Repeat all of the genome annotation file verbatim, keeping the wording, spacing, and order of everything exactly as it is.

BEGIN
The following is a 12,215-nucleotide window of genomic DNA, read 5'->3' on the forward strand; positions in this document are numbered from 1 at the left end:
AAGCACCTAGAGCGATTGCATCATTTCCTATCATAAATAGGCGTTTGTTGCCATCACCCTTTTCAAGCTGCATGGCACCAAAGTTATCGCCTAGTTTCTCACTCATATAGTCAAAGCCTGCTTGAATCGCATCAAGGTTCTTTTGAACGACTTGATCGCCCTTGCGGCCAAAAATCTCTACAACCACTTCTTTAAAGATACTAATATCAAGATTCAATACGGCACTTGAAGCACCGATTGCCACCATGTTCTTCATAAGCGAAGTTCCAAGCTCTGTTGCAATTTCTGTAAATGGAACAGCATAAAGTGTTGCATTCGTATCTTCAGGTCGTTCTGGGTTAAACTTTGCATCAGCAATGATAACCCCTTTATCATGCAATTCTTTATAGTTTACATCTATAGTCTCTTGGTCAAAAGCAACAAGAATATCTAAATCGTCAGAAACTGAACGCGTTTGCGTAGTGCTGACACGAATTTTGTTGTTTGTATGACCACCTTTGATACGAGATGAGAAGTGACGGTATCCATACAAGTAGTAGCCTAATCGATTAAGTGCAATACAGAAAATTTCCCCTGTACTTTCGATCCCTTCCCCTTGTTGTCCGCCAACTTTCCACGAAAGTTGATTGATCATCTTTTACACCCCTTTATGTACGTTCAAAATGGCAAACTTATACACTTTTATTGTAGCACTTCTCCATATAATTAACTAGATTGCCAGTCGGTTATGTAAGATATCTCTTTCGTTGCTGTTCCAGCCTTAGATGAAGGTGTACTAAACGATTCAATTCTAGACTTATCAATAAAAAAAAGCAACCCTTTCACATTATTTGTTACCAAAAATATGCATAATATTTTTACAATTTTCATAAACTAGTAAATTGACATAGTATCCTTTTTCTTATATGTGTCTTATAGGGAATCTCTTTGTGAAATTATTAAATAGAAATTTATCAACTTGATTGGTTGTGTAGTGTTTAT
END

The following is a 12,215-nucleotide window of genomic DNA, read 5'->3' on the forward strand; positions in this document are numbered from 1 at the left end:
AAGCACCTAGAGCGATTGCATCATTTCCTATCATAAATAGGCGTTTGTTGCCATCACCCTTTTCAAGCTGCATGGCACCAAAGTTATCGCCTAGTTTCTCACTCATATAGTCAAAGCCTGCTTGAATCGCATCAAGGTTCTTTTGAACGACTTGATCGCCCTTGCGGCCAAAAATCTCTACAACCACTTCTTTAAAGATACTAATATCAAGATTCAATACGGCACTTGAAGCACCGATTGCCACCATGTTCTTCATAAGCGAAGTTCCAAGCTCTGTTGCAATTTCTGTAAATGGAACAGCATAAAGTGTTGCATTCGTATCTTCAGGTCGTTCTGGGTTAAACTTTGCATCAGCAATGATAACCCCTTTATCATGCAATTCTTTATAGTTTACATCTATAGTCTCTTGGTCAAAAGCAACAAGAATATCTAAATCGTCAGAAACTGAACGCGTTTGCGTAGTGCTGACACGAATTTTGTTGTTTGTATGACCACCTTTGATACGAGATGAGAAGTGACGGTATCCATACAAGTAGTAGCCTAATCGATTAAGTGCAATACAGAAAATTTCCCCTGTACTTTCGATCCCTTCCCCTTGTTGTCCGCCAACTTTCCACGAAAGTTGATTGATCATCTTTTACACCCCTTTATGTACGTTCAAAATGGCAAACTTATACACTTTTATTGTAGCACTTCTCCATATAATTAACTAGATTGCCAGTCGGTTATGTAAGATATCTCTTTCGTTGCTGTTCCAGCCTTAGATGAAGGTGTACTAAACGATTCAATTCTAGACTTATCAATAAAAAAAAGCAACCCTTTCACATTATTTGTTACCAAAAATATGCATAATATTTTTACAATTTTCATAAACTAGTAAATTGACATAGTATCCTTTTTCTTATATGTGTCTTATAGGGAATCTCTTTGTGAAATTATTAAATAGAAATTTATCAACTTGATTGGTTGTGTAGTGTTTAT